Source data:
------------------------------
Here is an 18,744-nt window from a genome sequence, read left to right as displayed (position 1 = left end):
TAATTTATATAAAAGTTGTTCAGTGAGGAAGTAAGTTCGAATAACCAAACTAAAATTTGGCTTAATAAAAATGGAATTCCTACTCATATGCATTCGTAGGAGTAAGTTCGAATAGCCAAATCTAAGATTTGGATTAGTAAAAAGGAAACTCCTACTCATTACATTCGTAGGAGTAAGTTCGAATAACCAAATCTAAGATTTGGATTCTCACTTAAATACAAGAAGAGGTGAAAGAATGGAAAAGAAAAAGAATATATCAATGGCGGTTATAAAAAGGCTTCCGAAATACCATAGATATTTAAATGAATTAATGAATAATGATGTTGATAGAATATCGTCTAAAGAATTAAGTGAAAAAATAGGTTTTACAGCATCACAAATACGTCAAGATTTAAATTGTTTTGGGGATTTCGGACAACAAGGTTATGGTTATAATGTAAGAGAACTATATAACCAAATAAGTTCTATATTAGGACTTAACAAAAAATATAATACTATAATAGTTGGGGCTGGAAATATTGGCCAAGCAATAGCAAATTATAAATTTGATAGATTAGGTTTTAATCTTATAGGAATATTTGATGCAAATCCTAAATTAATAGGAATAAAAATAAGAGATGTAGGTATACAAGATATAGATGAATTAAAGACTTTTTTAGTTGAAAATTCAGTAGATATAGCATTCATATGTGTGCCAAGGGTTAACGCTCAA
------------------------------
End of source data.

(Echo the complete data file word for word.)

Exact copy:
Here is an 18,744-nt window from a genome sequence, read left to right as displayed (position 1 = left end):
TAATTTATATAAAAGTTGTTCAGTGAGGAAGTAAGTTCGAATAACCAAACTAAAATTTGGCTTAATAAAAATGGAATTCCTACTCATATGCATTCGTAGGAGTAAGTTCGAATAGCCAAATCTAAGATTTGGATTAGTAAAAAGGAAACTCCTACTCATTACATTCGTAGGAGTAAGTTCGAATAACCAAATCTAAGATTTGGATTCTCACTTAAATACAAGAAGAGGTGAAAGAATGGAAAAGAAAAAGAATATATCAATGGCGGTTATAAAAAGGCTTCCGAAATACCATAGATATTTAAATGAATTAATGAATAATGATGTTGATAGAATATCGTCTAAAGAATTAAGTGAAAAAATAGGTTTTACAGCATCACAAATACGTCAAGATTTAAATTGTTTTGGGGATTTCGGACAACAAGGTTATGGTTATAATGTAAGAGAACTATATAACCAAATAAGTTCTATATTAGGACTTAACAAAAAATATAATACTATAATAGTTGGGGCTGGAAATATTGGCCAAGCAATAGCAAATTATAAATTTGATAGATTAGGTTTTAATCTTATAGGAATATTTGATGCAAATCCTAAATTAATAGGAATAAAAATAAGAGATGTAGGTATACAAGATATAGATGAATTAAAGACTTTTTTAGTTGAAAATTCAGTAGATATAGCATTCATATGTGTGCCAAGGGTTAACGCTCAA